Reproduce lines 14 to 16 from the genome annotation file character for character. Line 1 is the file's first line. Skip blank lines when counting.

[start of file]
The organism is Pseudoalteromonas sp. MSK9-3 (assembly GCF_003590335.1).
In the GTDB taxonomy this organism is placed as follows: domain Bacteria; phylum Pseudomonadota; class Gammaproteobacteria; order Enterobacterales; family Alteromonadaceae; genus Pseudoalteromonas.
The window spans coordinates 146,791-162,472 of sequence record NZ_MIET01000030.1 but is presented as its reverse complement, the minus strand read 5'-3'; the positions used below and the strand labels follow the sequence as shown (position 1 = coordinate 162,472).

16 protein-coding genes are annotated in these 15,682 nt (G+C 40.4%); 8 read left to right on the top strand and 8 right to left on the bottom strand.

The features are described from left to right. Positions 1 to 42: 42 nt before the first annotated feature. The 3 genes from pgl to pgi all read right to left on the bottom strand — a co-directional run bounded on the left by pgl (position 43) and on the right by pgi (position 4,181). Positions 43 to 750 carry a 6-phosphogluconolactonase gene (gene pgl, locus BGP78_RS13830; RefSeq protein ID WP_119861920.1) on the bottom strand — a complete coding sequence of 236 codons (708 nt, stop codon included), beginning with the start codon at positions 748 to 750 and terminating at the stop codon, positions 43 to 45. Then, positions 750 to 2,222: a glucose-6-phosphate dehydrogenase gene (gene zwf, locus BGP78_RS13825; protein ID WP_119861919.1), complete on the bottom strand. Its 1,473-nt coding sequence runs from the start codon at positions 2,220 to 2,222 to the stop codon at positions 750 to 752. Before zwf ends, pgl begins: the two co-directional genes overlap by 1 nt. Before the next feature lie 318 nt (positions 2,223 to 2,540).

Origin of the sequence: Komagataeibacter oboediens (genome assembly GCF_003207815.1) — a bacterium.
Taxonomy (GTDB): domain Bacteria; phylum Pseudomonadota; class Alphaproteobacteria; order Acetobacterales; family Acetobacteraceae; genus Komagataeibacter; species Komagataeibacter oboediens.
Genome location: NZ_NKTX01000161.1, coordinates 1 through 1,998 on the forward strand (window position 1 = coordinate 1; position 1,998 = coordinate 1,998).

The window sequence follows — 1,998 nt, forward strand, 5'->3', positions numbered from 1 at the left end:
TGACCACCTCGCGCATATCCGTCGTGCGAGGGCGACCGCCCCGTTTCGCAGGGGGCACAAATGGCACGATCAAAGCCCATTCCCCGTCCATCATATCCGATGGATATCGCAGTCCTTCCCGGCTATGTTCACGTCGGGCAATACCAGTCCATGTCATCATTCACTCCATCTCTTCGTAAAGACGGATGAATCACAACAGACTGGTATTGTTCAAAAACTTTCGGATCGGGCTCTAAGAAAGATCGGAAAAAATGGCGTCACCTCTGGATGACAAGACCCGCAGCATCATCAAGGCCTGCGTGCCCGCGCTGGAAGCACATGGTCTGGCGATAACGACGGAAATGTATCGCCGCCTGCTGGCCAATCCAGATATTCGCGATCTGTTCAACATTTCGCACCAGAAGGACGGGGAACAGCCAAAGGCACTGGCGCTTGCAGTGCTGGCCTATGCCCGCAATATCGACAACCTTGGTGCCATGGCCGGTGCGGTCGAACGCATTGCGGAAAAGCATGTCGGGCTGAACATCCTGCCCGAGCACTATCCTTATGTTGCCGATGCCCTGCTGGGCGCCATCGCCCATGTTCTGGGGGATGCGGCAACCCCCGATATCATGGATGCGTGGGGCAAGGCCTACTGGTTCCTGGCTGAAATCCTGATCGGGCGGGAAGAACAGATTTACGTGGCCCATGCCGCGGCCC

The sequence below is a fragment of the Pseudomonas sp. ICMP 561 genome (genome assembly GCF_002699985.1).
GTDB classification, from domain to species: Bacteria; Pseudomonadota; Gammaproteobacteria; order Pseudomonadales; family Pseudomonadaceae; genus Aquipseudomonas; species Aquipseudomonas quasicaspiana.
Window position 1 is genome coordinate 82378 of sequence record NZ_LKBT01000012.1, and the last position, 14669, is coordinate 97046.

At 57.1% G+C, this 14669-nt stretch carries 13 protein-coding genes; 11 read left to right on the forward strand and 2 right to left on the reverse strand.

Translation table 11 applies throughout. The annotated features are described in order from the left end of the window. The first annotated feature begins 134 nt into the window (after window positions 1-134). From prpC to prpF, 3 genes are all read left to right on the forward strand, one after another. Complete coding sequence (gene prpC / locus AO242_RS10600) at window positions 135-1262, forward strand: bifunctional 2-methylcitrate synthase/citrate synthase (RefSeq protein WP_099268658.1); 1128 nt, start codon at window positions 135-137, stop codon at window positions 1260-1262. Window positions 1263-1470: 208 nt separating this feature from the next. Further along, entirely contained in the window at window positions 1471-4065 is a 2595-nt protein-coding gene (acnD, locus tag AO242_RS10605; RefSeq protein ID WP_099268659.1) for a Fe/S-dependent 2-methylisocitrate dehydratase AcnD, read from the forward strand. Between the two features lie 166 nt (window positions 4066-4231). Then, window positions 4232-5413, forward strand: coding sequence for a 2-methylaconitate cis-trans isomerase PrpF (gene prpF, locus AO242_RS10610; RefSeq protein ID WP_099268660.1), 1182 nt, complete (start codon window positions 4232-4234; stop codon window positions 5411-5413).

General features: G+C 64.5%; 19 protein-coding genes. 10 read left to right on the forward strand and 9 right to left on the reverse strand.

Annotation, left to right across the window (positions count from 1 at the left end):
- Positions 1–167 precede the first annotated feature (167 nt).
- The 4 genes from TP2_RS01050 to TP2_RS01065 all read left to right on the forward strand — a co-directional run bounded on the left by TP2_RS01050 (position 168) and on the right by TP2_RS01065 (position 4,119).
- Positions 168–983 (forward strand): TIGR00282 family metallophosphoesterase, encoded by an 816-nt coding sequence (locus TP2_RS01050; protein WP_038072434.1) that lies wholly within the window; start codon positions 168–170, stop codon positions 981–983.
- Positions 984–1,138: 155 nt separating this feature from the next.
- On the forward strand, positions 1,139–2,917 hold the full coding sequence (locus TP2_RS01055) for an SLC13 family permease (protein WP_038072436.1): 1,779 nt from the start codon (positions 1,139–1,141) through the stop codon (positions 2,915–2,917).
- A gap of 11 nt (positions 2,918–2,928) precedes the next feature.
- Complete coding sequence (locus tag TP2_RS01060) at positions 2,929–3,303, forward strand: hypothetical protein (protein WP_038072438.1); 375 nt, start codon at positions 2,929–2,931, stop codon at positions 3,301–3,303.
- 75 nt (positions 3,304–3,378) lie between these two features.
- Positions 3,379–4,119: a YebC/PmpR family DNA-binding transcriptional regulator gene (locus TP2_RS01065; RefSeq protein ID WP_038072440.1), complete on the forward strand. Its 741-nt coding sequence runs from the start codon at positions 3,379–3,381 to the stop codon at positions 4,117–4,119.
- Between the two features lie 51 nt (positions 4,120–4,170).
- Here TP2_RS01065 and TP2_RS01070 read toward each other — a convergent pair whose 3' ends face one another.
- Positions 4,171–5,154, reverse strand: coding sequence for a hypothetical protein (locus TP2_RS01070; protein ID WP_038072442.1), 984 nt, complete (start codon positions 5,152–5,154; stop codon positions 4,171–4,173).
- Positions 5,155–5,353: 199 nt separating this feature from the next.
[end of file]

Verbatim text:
At 57.1% G+C, this 14669-nt stretch carries 13 protein-coding genes; 11 read left to right on the forward strand and 2 right to left on the reverse strand.

Translation table 11 applies throughout. The annotated features are described in order from the left end of the window. The first annotated feature begins 134 nt into the window (after window positions 1-134). From prpC to prpF, 3 genes are all read left to right on the forward strand, one after another. Complete coding sequence (gene prpC / locus AO242_RS10600) at window positions 135-1262, forward strand: bifunctional 2-methylcitrate synthase/citrate synthase (RefSeq protein WP_099268658.1); 1128 nt, start codon at window positions 135-137, stop codon at window positions 1260-1262. Window positions 1263-1470: 208 nt separating this feature from the next. Further along, entirely contained in the window at window positions 1471-4065 is a 2595-nt protein-coding gene (acnD, locus tag AO242_RS10605; RefSeq protein ID WP_099268659.1) for a Fe/S-dependent 2-methylisocitrate dehydratase AcnD, read from the forward strand. Between the two features lie 166 nt (window positions 4066-4231). Then, window positions 4232-5413, forward strand: coding sequence for a 2-methylaconitate cis-trans isomerase PrpF (gene prpF, locus AO242_RS10610; RefSeq protein ID WP_099268660.1), 1182 nt, complete (start codon window positions 4232-4234; stop codon window positions 5411-5413).

General features: G+C 64.5%; 19 protein-coding genes. 10 read left to right on the forward strand and 9 right to left on the reverse strand.